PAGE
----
|Bibliothèque nationale de France, MS Latin 7980, detail of fol. 5v.|
Recently, Kathryn Kerby-Fulton has commented that the study of annotations in relation to medieval reading theories is in its “infancy” (213). Moreover, the “contribution of marginal notation to our understanding of how readers actually used the page” is even less studied (213). The disconnect between the ubiquity of marginal notation, specifically, and manuscript notations, generally, and the scholarship on such notations is surprising, given the important role that these types of textual apparatus played in medieval reading practices.
While Kerby-Fulton deals explicitly with individual symbols used to mark up the text, she addresses the equally understudied subject of glosses. Throughout this case study, I will suggest that the gloss is another form of notation, and though distinct, serves a fundamentally similar purpose. That is, gloss is an umbrella term which covers annotations, translations, summaries, and commentaries, amongst others in a potentially inexhaustible list of possibilities.
|London, British Library MS Arundel 481, fols. 42v-43r|
The study of glosses is only a subset of medieval reading theory, but is also intimately linked to manuscript production. By better understanding what glosses are and how they function, scholars can better approach manuscripts which contain them, leading to a more comprehensive understanding of medieval reading practices and in turn a more insightful interpretation (see Wiebe on Chaucer, here and here). Our exploration and pursuit of a taxonomy of glosses will cover a series of blog posts. (1) First, I will look at the etymological roots (routes) of the term as it enters the English vocabulary; (2) second, I will explore historical examples of glosses throughout the early and high Middle Ages; (3) third, I will advance to the practical codicological dimensions of spatiality and point of introduction to the text; and (4) finally examine the function of glosses; that is, how they interact with the primary text.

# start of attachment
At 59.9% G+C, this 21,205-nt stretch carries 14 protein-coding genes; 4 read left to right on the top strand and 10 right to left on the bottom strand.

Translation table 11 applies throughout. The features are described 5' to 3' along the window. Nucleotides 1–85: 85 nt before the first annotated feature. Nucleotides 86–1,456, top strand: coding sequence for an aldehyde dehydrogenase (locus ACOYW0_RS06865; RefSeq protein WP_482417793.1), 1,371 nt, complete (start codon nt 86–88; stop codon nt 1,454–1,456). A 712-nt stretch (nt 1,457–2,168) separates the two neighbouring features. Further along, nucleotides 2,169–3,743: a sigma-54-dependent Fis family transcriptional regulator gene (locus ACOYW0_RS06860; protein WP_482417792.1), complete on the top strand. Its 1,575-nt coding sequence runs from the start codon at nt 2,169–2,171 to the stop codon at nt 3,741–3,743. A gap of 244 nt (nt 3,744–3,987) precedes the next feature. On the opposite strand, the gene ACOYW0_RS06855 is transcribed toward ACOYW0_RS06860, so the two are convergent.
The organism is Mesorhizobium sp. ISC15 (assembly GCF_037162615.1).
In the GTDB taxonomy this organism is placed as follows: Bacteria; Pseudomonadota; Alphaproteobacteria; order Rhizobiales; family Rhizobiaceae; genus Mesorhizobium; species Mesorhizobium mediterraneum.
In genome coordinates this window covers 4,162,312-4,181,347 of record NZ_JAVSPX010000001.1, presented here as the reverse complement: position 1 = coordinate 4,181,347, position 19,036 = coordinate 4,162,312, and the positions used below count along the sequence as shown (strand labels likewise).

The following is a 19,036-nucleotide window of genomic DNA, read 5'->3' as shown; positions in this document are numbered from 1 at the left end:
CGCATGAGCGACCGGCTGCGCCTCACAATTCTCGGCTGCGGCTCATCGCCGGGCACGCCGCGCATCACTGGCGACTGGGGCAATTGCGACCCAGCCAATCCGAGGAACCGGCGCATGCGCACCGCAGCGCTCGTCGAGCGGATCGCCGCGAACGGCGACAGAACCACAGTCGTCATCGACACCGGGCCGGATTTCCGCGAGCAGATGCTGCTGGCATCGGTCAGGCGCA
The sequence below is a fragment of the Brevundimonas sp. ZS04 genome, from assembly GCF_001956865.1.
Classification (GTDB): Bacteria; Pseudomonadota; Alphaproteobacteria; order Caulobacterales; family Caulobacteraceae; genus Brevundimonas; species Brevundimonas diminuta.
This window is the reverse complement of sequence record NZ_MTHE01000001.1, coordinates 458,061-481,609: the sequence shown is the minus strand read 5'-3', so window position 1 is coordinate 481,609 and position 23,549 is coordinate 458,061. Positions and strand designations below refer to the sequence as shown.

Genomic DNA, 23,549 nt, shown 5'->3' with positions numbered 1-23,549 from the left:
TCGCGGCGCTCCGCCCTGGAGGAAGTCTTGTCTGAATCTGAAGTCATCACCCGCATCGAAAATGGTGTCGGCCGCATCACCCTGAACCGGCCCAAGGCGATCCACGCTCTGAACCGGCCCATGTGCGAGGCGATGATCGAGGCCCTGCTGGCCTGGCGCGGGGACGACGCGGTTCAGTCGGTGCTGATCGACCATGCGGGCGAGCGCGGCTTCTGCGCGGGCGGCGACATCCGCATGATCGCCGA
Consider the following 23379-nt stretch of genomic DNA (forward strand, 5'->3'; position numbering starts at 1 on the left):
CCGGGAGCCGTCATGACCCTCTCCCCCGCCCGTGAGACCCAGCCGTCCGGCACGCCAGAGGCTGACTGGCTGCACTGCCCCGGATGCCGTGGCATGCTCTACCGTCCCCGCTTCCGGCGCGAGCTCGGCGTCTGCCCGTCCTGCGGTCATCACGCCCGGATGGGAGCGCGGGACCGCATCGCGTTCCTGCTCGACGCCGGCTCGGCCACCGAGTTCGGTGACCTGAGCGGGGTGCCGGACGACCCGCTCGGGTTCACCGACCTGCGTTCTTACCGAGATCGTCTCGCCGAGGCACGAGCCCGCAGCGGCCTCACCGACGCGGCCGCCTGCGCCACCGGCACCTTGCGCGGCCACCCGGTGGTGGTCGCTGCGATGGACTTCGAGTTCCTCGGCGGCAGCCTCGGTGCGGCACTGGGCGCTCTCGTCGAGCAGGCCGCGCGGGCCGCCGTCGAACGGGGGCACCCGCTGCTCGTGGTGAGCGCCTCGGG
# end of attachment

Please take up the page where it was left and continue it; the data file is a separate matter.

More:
|Cambridge, Trinity College MS B.5.5, fol. 9v.|
|Oxford, Bodleian Library MS Auct. D. 2. 19, fol. 13r|
Navigating the vocabulary can be frustrating since it can be difficult to determine how the term gloss is being used. I will address functional differences between glosses in a later blog post, but for now, consider the implications of confusing a marginal annotation referencing an older text written in by a glossator at the time of production and an interlinear translation copied in by a reader a century later. If we simply label both of these secondary texts as glosses, we learn nothing about what is occurring: there is no information revealed about the function of the gloss, the spatiality of the gloss, the relationship of the gloss to the main text, or whether the gloss was produced idiosyncratically or appears as a part of a larger system of glosses in the same manuscript.
While it may seem simpler just to label textual apparatus as glosses, I suggest that by overusing the term gloss, we lose valuable information that can inform the reader. Therefore, by narrowing the definition of gloss, even by simply acknowledging that gloss is used as an umbrella term, we can be more cognizant of what we are reading and writing; that is, we can start to ask questions such as "How does this gloss inform my understanding of the text? What can I expect from an interlinear gloss?" In my next blog post, I will explore the historical uses of glosses, including their contexts within a larger tradition of glossing.